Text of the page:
Movie Review: Infinitely Polar Bear

on July 27, 2016 2 comments
Movie Review: Infinitely Polar Bear

There are more than a few movies about bipolar disorder, but there are few stories in movies that accurately reflect life with bipolar. One of these movies is Infinitely Polar Bear (2014), an hour and a half glimpse into the life of a family in the late 1970s with a father who has bipolar disorder. The movie follows a slice of life format where the audience is first thrown into a scene where the phrase “I’m not manic” is shouted by a man in a swimming suit running around a yard in the middle of winter. But don’t be mistaken — this is not just a movie about “manic-depression.” Infinitely Polar Bear is a genuine look into the everyday life of a family adjusting to the world of bipolar disorder.

What is the potentially most wonderful aspect of this film is how natural and genuine it feels. The father, Cam, and his somewhat estranged wife, Maggie, are an interracial couple on the lower rung of the social ladder. In this sense, Infinitely Polar Bear is also a story about the struggles of a black single-mother pursuing a career over being a housewife and a father with bipolar who is overwhelmed, in the beginning, by household chores. These examples are realities that many can relate to, and they’re not issues that are intersected with bipolar disorder for the sake of having other issues in the film either. It speaks to the complexity of real life and how mental health is affected by so many different aspects of the world we live in. From a research perspective, we know quality of life — like being able to manage home life and finances — are key in living well with bipolar disorder. The film seems to recognize this as well.

Some features that set this movie apart from others is the attention to detail. In one scene Cam is reluctantly reaching for his bottle of lithium carbonate, 300mg. He picks out three capsules — one side of which is half white, the other half a light peach-pink colour — and downs them with a glass of water. I found this to be a heartwarming moment because I have what seem to be those exact pills on a counter in my home. Even though it was less than a minute in the movie, it’s that kind of attention to detail that can have some truly destigmatizing effects. It adds a personal touch that made me think, “Oh yeah, other people — different kinds of people — can go through the same bipolar I do too.”

I recommend this movie for those seeking a whole-family approach and refreshing view of bipolar disorder in the media. It balances the negative and positive sides of being in a family with bipolar; perhaps not perfectly, but it feels human and has that kind of personal connection. Even if you disagree, I have a feeling most of us will agree Infinitely Polar Bear is a huge leap in helping connect the world to a more accurate representation of life with bipolar disorder.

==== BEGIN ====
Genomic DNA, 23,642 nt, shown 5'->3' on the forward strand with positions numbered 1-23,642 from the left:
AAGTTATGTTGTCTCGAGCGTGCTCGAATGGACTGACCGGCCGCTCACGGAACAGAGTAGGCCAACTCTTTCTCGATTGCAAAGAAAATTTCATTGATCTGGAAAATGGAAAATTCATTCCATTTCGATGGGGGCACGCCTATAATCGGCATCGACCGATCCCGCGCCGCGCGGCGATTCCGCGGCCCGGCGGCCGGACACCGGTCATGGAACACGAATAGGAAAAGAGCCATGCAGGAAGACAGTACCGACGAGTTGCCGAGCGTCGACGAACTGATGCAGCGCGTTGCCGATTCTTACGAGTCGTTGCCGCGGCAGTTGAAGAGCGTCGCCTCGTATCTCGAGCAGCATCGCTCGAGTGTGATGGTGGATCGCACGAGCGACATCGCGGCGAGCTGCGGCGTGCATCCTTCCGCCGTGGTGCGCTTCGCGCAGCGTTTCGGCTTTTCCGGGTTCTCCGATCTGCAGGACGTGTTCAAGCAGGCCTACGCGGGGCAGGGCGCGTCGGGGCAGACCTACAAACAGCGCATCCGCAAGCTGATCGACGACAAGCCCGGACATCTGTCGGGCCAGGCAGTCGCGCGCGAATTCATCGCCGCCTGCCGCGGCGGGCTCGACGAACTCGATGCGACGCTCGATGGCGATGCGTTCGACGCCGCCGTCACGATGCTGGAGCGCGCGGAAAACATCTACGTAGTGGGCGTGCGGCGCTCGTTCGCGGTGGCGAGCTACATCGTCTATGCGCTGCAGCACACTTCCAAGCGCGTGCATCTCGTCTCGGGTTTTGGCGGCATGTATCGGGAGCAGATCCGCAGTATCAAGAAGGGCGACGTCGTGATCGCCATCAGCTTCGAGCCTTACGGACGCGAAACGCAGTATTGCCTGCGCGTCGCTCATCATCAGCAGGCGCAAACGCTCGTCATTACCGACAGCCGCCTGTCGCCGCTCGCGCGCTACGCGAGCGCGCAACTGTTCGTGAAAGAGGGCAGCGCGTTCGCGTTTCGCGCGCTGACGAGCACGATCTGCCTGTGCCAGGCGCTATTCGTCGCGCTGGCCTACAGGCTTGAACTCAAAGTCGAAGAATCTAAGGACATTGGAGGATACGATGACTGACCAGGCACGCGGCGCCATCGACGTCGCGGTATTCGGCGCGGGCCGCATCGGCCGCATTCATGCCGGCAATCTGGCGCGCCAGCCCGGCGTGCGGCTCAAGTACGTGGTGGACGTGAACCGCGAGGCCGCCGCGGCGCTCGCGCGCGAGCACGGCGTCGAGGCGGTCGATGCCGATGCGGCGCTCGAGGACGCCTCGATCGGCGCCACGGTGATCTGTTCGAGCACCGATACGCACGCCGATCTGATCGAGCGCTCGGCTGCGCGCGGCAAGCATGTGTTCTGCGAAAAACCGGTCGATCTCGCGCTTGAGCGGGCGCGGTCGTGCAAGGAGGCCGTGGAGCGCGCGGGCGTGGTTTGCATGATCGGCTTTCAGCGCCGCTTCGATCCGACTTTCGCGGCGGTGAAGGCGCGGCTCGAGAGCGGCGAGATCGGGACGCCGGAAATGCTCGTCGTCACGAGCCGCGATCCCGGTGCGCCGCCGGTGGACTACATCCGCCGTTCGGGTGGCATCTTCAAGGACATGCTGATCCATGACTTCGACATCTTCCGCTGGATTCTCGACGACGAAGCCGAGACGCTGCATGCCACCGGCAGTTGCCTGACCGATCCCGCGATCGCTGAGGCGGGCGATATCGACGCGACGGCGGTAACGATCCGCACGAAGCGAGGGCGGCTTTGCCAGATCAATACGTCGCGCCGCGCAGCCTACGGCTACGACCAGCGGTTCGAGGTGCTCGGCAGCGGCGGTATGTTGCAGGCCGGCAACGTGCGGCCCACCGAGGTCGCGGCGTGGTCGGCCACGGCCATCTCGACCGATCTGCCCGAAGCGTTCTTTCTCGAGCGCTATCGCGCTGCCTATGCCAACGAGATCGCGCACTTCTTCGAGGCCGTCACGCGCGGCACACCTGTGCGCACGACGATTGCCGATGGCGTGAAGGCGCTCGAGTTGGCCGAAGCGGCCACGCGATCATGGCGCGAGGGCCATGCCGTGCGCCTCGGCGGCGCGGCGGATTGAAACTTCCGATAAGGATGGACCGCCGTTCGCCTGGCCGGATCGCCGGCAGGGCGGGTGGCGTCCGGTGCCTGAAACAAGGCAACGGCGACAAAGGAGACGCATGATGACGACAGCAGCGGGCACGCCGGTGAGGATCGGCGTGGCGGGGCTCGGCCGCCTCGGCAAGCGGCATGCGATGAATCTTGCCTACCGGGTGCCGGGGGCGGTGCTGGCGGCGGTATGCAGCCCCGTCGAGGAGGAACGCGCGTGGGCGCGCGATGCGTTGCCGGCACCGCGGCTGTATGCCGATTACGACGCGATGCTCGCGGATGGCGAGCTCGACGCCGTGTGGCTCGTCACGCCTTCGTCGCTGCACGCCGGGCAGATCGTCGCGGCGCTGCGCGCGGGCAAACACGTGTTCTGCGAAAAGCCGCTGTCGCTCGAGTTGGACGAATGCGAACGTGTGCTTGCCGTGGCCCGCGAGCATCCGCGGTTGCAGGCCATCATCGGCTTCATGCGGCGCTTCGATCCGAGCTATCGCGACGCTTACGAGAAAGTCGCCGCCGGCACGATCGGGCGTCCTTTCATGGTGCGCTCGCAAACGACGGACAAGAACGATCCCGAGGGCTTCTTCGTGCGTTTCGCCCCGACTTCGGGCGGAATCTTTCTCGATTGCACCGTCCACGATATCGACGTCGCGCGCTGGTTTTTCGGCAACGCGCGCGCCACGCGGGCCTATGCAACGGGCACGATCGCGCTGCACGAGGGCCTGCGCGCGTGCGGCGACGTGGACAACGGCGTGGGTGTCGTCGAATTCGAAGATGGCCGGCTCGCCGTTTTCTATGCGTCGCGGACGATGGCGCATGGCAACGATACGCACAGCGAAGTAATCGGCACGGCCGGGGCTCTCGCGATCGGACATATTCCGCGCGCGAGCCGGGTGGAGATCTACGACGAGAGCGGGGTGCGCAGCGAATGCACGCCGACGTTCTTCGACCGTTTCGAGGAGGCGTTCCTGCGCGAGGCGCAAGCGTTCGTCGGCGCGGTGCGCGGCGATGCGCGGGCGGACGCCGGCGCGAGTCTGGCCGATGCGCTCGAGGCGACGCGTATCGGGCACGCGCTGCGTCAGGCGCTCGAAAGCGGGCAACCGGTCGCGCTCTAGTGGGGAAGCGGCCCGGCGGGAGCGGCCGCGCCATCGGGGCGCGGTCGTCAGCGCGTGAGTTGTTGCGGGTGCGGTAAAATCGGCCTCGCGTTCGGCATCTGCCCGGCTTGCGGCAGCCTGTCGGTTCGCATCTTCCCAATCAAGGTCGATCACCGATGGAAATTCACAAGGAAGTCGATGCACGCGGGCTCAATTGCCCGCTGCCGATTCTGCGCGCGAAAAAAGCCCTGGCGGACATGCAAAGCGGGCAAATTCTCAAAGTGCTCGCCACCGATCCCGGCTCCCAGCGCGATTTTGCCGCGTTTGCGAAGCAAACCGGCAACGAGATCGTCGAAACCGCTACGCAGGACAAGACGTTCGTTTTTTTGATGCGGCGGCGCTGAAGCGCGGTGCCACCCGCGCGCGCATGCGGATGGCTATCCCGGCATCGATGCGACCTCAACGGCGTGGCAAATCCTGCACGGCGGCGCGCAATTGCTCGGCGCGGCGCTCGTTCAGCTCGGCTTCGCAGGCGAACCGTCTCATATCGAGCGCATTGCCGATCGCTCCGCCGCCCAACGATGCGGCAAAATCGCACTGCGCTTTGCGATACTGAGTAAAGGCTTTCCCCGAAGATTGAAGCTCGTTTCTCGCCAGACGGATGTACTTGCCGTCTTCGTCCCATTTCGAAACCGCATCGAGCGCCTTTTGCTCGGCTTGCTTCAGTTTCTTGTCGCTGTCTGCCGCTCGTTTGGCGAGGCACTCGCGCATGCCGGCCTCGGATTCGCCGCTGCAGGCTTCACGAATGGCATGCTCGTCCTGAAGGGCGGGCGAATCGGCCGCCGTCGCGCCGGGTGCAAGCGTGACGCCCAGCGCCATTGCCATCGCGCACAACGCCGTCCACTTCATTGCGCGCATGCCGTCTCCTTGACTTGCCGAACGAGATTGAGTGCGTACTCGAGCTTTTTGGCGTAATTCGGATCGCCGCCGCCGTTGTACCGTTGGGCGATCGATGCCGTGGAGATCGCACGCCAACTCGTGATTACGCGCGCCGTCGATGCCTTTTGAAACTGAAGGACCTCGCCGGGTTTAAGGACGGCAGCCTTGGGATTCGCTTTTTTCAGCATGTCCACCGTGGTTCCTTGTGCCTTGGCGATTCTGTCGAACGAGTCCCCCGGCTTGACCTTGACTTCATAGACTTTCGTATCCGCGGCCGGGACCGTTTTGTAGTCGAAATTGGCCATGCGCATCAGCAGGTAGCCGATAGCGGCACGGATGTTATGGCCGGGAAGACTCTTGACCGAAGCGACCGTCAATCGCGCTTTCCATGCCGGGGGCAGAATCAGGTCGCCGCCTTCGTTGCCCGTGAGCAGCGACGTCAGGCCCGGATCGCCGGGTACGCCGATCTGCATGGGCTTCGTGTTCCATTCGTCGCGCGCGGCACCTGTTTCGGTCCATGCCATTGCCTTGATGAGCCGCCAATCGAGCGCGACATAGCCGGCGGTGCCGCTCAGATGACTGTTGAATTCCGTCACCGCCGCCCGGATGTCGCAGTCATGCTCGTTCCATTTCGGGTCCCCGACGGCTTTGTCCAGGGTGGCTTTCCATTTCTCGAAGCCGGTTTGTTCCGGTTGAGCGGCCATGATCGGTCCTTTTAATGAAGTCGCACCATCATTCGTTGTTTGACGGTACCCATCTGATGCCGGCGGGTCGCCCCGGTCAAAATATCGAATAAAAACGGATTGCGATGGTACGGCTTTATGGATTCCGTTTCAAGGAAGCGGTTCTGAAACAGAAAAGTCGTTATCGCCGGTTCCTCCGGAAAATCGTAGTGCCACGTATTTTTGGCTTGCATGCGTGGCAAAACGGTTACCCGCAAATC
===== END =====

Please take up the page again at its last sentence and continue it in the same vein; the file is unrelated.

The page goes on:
P.S. Their children are beautifully hilarious.

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2 Comments on “Movie Review: Infinitely Polar Bear”

  1. Regards the Infinitely Polar Bear review. It’s my new favourite bipolar film. I fully agree with Natasha’s review.

    The feeling of authenticity comes from the fact that the director and writer, Maya Forbes, is the real life daughter of “Cameron”, the dad she portrays in the story. It’s her own experience very thinly fictionalized. She and her husband, Wally Wollodarsky, put the project together on a shoestring budget. The story is a love poem to her family’s growing up with biploar in the mix. In spite of serious stresses very clearly depicted, it shows a lot of the riches that came with a dad with a different way of doing things.

    The part of the older daughter (herself) was played by their daughter, Imogene Wolodarsky, the grand daughter of Cam played so well by Mark Ruffalo. Much of the wild period footage was shot by her dad, mixed with new footage to blend the actors in.

    The DVD has a commentary track with Forbes, Wolodarsky and Ruffalo that is rich with details like these that really enhance the experience of the film. And watch for the glimpse of the real mum and dad at the very end of the credits.

    Happily, this is a case where the disclaimer at the end of a film about “any resemblance to anyone is purely coincidental…” is nonsense…

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